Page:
Continuing with my New Year’s “Intro to Urbanism” (previous posts were one, two, three, four, five, six, and seven), today, I’ll offer a few words about how streets should function in urbanist places.
Roads were never fully egalitarian places. We’ve read too many accounts of peasants being splashed by mud thrown up by the passing carriage of nobility to believe that. (Yes, most of the accounts are fictionalized, but the fiction was surely based on real incidents.)
But with the mass production of the automobile, the roles of streets moved even further from equal access.
Goaded by the American Automobile Association and other pro-automobile groups, the design function of streets changed to make cars the primary users. More lanes were added, often consuming places were bikes previously traveled. Sidewalks were narrowed. Speeds were increased. Routes of pedestrian travel were limited.
Under the encouragement of the AAA, jaywalking was specifically made a crime. (A former North Bay Planning Commissioner recently asked me about the etymology of “jaywalking”. In the early 20th century, “jay” was a synonym for “rube”, an unsophisticated person from the country. The original coinage was “jaydriver” for someone who was unfamiliar with cars and therefore drove poorly. “Jaywalker” followed shortly and was the coinage that stayed with us.)
The result of the changing philosophy was that streets became places, not for living, but solely for traveling quickly between destinations. Streets were created where bicyclists were threatened by traffic and pedestrians, even if safe, felt uncomfortable and out of place. And few found streets reasonable places to chat with neighbors.
Jeff Speck, the author of “Walkable City” calls one-way streets, designed to deliver commuters to and from places of business with little opportunity for personal interaction or local commerce, “sewer streets”.
Urbanism argues for a reversal of that philosophical direction. The suggested changes can take many forms, from fewer lanes (“road diets”) to better delineated bike lanes to changed sidewalk configurations, such as intersection bulb-outs, to improve the pedestrian experience. There are even more esoteric ideas such as “woonerfs”, local streets where cars and pedestrians has equivalent status, forcing the cars to travel at pedestrian speeds.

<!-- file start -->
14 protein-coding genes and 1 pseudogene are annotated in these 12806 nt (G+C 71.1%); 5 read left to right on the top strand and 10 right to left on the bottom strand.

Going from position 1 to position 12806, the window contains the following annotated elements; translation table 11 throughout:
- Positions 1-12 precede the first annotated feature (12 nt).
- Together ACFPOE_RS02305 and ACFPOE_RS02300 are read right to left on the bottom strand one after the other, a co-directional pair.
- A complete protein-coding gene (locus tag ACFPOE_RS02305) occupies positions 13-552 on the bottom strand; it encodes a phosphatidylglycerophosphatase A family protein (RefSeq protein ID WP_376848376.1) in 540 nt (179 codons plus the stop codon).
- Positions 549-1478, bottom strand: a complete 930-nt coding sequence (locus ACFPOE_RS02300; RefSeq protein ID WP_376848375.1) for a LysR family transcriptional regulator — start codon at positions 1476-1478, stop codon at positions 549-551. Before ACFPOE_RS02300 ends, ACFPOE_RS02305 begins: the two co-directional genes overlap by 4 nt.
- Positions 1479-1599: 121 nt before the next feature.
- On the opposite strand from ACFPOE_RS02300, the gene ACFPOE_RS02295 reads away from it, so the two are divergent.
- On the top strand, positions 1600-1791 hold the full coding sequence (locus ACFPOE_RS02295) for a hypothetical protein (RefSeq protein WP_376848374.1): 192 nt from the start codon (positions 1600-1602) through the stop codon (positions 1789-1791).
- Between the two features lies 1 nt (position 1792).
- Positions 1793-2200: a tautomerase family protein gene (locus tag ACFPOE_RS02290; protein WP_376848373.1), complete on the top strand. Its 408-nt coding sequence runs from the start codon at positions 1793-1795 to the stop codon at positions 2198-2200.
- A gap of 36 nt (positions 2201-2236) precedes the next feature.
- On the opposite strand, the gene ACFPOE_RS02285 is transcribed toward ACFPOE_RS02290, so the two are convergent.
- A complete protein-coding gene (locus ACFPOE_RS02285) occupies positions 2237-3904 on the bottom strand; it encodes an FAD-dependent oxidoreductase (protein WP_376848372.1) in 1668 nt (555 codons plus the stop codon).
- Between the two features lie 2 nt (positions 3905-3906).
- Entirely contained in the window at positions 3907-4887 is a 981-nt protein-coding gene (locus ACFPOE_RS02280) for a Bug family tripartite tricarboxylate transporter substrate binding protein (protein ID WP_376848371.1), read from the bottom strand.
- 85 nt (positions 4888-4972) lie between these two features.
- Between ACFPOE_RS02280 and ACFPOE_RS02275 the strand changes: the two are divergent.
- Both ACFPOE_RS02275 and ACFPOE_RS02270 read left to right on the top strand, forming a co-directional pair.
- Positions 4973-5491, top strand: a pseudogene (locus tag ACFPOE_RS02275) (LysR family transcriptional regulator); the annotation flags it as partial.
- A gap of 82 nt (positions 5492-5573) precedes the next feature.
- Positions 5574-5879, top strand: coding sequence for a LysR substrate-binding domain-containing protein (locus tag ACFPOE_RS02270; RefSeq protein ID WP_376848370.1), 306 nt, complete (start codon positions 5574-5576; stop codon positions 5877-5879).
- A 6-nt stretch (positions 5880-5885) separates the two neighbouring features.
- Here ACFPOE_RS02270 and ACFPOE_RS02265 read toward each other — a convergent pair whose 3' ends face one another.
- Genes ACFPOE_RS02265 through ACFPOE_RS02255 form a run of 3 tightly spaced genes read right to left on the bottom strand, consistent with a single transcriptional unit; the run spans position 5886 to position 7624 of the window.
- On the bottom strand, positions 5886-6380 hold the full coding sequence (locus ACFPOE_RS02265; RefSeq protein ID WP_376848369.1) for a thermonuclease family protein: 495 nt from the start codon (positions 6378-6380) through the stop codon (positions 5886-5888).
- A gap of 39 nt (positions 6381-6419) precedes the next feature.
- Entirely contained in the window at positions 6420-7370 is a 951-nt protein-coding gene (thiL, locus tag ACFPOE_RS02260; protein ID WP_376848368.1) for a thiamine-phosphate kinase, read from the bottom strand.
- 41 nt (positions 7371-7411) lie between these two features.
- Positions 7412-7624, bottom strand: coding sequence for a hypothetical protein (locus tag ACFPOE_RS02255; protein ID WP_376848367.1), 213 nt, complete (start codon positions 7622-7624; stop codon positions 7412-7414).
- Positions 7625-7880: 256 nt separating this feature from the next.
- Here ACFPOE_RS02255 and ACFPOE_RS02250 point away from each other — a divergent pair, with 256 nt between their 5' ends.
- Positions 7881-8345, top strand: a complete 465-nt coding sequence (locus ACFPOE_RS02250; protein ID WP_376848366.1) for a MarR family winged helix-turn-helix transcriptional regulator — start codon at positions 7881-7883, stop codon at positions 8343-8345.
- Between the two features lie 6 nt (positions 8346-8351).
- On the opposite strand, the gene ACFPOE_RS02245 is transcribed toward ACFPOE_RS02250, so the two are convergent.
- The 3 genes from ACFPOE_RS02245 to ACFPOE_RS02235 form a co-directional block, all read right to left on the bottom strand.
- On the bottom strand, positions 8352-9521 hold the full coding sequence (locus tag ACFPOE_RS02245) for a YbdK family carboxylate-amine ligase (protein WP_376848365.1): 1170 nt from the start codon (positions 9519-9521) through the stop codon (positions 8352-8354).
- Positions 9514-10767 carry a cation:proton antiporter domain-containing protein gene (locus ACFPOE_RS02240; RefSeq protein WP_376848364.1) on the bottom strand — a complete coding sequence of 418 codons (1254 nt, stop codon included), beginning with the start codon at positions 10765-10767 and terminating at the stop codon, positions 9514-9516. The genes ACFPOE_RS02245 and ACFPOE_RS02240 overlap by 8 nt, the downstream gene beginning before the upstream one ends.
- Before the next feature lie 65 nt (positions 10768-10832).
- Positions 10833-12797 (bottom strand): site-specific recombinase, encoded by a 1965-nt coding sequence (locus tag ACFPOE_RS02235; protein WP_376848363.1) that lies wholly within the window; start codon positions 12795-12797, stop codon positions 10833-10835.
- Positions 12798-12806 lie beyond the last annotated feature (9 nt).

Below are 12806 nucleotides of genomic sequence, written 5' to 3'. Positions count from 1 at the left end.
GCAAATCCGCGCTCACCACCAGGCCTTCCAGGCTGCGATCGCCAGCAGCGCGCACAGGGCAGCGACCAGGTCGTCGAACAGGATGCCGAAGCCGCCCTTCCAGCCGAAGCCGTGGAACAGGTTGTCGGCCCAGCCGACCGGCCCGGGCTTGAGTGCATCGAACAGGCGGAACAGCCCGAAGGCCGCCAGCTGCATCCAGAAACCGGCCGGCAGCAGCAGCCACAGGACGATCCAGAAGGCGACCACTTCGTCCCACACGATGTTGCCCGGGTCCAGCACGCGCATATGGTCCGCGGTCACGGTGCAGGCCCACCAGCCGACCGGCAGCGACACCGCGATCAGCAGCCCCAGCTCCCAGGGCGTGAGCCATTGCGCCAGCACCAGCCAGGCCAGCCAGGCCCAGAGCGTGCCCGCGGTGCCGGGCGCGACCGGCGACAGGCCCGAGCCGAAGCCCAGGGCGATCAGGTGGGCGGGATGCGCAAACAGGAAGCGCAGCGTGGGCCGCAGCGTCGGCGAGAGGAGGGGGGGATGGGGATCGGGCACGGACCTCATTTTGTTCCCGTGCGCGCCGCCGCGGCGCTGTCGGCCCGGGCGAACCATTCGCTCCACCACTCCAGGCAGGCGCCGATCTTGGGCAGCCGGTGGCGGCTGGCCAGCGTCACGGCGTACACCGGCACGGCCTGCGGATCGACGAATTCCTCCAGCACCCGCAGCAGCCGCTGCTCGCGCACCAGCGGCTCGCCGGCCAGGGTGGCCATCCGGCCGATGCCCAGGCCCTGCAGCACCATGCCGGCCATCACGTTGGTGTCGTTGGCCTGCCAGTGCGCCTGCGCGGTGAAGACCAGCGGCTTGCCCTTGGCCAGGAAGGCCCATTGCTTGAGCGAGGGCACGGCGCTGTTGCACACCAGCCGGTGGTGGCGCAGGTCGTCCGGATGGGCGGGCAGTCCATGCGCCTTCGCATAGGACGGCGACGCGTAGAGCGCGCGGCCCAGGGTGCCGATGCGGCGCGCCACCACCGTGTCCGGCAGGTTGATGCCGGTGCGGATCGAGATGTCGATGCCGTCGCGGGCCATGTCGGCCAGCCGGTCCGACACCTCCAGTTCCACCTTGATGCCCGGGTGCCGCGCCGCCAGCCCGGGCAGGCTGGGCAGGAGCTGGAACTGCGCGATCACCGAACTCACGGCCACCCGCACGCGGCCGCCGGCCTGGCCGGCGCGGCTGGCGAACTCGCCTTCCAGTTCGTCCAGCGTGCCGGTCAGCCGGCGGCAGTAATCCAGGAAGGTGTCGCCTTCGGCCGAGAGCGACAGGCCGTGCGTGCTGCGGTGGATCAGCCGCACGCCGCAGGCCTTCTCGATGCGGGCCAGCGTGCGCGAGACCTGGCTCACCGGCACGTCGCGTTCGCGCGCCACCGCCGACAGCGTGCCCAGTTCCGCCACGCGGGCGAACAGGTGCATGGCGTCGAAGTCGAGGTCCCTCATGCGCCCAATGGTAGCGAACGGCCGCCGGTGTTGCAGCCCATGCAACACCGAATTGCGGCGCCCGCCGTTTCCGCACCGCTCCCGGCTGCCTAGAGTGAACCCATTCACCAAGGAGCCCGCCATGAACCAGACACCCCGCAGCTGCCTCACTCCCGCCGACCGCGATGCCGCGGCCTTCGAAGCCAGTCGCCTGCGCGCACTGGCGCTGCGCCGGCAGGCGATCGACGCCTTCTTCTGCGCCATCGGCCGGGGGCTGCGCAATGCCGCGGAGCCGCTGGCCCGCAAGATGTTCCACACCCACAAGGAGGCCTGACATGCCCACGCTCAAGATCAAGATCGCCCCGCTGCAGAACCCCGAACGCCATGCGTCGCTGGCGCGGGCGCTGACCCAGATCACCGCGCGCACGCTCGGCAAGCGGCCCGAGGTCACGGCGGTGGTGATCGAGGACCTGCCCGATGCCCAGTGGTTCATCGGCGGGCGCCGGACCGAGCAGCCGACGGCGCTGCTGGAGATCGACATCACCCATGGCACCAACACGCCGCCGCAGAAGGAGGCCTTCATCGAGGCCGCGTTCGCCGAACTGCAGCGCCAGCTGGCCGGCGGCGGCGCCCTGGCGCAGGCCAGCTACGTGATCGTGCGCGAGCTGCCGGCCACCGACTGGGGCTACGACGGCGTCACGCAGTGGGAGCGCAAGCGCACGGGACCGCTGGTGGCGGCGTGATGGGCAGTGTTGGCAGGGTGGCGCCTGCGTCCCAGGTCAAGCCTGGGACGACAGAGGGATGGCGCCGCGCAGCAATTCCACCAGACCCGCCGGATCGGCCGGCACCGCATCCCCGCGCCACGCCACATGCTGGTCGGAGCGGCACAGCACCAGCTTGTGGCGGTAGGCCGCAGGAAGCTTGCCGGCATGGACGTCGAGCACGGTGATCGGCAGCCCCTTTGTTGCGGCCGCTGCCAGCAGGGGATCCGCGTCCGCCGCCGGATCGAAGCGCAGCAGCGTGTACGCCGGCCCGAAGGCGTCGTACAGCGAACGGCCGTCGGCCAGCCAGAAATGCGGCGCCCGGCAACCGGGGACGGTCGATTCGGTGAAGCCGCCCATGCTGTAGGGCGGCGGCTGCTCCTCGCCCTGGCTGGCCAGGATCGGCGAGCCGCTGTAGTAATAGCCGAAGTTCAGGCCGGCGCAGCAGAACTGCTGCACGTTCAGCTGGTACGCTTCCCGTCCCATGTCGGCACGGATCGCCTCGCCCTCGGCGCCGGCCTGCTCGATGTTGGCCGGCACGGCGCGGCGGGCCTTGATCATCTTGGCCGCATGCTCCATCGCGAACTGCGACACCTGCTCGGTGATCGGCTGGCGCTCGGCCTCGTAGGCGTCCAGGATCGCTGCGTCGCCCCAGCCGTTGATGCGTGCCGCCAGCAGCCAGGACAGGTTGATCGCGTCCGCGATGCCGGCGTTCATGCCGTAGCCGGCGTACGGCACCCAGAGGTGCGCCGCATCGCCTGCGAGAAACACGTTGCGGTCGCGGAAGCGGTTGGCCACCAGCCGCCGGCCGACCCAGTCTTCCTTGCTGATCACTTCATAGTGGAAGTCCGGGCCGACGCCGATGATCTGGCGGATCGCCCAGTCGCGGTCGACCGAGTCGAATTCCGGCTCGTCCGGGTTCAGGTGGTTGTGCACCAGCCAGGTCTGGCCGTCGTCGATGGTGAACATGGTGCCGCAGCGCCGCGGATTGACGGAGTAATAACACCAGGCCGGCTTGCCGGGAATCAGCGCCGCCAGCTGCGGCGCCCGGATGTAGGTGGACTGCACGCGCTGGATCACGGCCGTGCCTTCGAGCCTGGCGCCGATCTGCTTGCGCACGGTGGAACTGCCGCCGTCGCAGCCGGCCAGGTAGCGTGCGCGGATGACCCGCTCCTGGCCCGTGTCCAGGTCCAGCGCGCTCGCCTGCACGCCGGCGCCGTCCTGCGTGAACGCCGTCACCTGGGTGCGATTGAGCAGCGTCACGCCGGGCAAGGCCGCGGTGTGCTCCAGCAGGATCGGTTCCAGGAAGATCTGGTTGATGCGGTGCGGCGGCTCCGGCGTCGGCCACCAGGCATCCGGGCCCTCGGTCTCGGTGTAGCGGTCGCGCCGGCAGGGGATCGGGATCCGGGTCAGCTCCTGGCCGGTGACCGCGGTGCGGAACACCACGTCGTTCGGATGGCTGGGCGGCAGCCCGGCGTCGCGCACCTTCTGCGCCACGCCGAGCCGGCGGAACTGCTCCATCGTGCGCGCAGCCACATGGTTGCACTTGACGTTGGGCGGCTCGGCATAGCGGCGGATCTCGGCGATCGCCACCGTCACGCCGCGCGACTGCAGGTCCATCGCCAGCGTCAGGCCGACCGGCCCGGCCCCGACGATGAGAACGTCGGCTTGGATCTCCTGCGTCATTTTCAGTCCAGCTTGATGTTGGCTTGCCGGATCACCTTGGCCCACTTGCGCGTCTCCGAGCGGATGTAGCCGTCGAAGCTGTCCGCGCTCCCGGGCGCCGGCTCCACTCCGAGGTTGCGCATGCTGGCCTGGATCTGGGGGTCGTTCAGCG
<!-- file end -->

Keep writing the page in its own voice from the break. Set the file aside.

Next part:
There are groups that advocate for specific goals and street changes. The Vision Zero program in New York City, recently implemented by Mayor De Blasio, argues that pedestrian deaths should be eliminated, with one step toward that goal being a 25 mph speed limit in much of the city. Twenty is Plenty, mostly in Europe, but also with proponents in the U.S., argues that the general speed limit should be 20 mph. The Twenty is Plenty program incorporates the desire for fewer pedestrian deaths, but seeks the broader social goal of turning streets back into public places.
This de-emphasizing of cars, often described by urbanists as making cities less “auto-centric”, is a point on which supporters of suburbia often attack urbanism. In the classic strawman approach, they take the proposed reduced emphasis on cars, suggest that urbanists prefer to eliminate cars, and then ridicule urbanism on that basis.
But it is truly a strawman argument. Even while acknowledging that current model for car use is unsustainable on financial and environmental grounds, urbanists don’t expect personal transportation systems to go away. That would be a lifestyle that would work neither for me nor for most of my urbanist acquaintances. Instead, it’s a matter of making places where cars serve us, rather than building cities that serve cars.
And changing the emphasis of streets is an essential part of that transition.
Next up, I’ll take a break from the “Intro”, which is soon winding to a conclusion anyway, and offer a recent set of overlapping anecdotes that show the social need for non-automobile options.
As always, your questions or comments will be appreciated. Please comment below or email me. And thanks for reading. - Dave Alden (email@example.com)